The ‘Rohingya’ Identity – Further Thoughts

Derek Tonkin

19 April 2014

I have received one or two expressions of disbelief about the conclusion I reached in my essay on 9 April 2014  (The ‘Rohingya’ Identity – The British Experience in Arakan 1826-1948) that the designation ‘Rohingya’ was totally unknown to the British administration of Burma.

Myammar Census

I willingly acknowledge that it is for populations themselves to decide their own identity, and if particular Muslim communities in Northern Rakhine State in Myanmar today wish to identify themselves as ‘Rohingya’, it is not for outsiders to argue that they should not do so. How long, after all, does it take for a person to feel that he or she is a New Yorker, or a Londoner, or a New Zealander, or for that matter an Arakaner (Rohinger)? It is nonetheless important that the historical truth about Muslim communities in Arakan should not simply be swept under the carpet, especially in their hour of need.

I have conducted research on the  censuses completed by the British in Burma in 1872, 1881, 1891, 1901, 1911, 1921, 1931 and 1941 (although most of the detail relating to the 1941 Census was lost during the war). Most of these reports can be read online at the Digital Library of India and each report runs to several hundred papers. I can confirm that the designation ‘Rohingya’ does not appear anywhere in these reports.

The 1921 and 1931 British Censuses of Burma were the first to attempt, not all that successfully by their own admission, an analysis and record of ethnicity, based primarily on language rather than on anthropology. By 1931, the British had identified no fewer than 19 major Muslim communities in Burma, including five in Arakan, but ‘Rohingya’ was not among them. If the designation had existed, the British would have wanted to know. There was absolutely no reason to keep it secret from them or from anyone else.

Apart from these eight Census reports, from time to time regional ‘gazetteers’ were published in Burma. Taken together with the Census reports, these documents highlight the presence in Arakan of a number of indigenous Muslim communities, including the Kamans, Myedus and ‘Arakaner Mohamedans’ (see Note below) , as well as more recent arrivals recorded as Chittagonians and Bengalis.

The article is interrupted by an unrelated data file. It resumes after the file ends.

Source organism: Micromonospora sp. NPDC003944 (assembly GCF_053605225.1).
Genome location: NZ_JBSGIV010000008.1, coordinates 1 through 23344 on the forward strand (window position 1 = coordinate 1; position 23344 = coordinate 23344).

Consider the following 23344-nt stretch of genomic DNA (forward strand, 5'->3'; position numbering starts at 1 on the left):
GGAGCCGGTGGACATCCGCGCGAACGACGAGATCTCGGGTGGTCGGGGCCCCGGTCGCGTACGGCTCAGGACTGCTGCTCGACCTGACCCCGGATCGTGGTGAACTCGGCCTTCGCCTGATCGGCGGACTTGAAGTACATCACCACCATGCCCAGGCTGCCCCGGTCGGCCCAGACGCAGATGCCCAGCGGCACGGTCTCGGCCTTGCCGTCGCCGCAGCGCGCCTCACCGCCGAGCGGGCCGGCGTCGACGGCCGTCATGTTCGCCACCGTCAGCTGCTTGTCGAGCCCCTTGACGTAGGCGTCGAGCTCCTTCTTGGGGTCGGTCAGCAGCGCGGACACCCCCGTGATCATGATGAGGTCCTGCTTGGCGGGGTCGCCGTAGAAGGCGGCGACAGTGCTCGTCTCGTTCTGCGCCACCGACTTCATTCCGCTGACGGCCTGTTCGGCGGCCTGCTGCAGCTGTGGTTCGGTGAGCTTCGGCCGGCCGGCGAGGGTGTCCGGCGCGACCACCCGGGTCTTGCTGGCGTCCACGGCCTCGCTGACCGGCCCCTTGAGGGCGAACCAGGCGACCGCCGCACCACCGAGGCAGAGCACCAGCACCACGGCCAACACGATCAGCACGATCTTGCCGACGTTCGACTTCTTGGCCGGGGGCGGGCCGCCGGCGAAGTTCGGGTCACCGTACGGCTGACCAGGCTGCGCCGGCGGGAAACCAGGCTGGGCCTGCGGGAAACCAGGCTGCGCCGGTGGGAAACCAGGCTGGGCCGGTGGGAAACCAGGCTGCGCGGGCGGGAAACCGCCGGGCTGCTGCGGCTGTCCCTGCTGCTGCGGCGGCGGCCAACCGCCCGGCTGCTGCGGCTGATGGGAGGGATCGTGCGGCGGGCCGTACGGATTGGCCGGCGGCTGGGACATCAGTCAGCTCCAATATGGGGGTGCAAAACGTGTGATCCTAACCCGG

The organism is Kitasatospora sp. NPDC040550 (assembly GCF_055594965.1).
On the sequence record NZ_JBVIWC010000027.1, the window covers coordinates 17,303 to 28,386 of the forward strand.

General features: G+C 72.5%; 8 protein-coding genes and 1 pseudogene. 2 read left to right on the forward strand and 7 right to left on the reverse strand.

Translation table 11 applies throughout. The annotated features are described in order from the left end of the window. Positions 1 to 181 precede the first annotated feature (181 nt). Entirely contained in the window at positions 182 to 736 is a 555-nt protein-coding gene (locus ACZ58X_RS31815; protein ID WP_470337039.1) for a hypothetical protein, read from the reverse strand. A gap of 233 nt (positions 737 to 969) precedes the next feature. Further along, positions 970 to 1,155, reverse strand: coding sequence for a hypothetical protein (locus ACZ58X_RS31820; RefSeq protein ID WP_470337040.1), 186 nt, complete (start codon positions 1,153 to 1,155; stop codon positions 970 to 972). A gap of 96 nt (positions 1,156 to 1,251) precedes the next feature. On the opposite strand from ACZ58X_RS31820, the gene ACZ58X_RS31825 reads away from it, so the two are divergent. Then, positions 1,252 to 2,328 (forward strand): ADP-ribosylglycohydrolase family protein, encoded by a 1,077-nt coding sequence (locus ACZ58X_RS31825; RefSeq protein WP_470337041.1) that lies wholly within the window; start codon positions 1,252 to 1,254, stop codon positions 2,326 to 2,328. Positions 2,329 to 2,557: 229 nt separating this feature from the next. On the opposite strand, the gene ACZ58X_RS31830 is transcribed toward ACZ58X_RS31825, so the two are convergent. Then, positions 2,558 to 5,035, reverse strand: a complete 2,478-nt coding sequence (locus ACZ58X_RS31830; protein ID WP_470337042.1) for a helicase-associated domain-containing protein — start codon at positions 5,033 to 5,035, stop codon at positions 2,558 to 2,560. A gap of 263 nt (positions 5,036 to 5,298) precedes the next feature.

The 1917 Akyab Gazetteer compiled by Deputy Commissioner R B Smart has an especially revealing passage on pages 89 and 90 about Muslim residents in the Akyab District, which is the name given by the British to the town and district of Sittwe and which encompassed the northern part of Arakan. We read:

“The Mahomedans, who in 1872 numbered 58,255, had by the year 1911 risen to 178,647. Many are men who come down for the working season only from Chittagong and are included in the census returns, but are not, properly speaking, inhabitants of the country. In 1879 it was recorded that those who were bona fide residents, though recruited by immigrants from Bengal, were, for the most part, descendants of slaves captured by the Arakanese and Burmese in their wars with their neighbours.

“The Arakan kings in former times had possessions all along the coast as far as Chittagong and Dacca, and many Mahomedans were sent to Arakan as slaves. Large numbers are said to have been brought in by Min Raja-gyi [King of Arakan 1593-1612] after his first expedition to Sundeep [Sandiva] and the local histories relate that in the ninth century several ships were wrecked on Ramree Island and the Mussalman crews sent to Arakan and placed in villages there.

“They differ little from the Arakanese except in their religion and in the social customs which their religion directs; in writing they use Burmese, but amongst themselves employ colloquially the language of their ancestors.